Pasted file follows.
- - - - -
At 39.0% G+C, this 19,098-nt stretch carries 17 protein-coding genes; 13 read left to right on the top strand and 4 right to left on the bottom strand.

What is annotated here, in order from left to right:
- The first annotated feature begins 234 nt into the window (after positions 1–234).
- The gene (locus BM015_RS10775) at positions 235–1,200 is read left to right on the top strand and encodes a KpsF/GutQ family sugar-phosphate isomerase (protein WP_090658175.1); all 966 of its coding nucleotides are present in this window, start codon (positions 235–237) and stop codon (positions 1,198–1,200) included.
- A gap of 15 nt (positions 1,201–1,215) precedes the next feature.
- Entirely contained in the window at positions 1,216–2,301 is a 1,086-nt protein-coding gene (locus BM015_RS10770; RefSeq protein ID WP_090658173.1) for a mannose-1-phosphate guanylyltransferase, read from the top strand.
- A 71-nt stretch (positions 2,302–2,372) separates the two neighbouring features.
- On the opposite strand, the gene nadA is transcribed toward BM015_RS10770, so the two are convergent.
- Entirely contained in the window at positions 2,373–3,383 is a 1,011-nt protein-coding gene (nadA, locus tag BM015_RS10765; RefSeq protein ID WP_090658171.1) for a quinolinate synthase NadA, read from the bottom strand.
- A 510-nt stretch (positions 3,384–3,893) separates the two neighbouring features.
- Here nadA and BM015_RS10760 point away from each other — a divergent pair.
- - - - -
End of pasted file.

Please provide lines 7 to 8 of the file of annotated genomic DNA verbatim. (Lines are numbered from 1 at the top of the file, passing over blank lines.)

- A 71-nt stretch (positions 2,302–2,372) separates the two neighbouring features.
- On the opposite strand, the gene nadA is transcribed toward BM015_RS10770, so the two are convergent.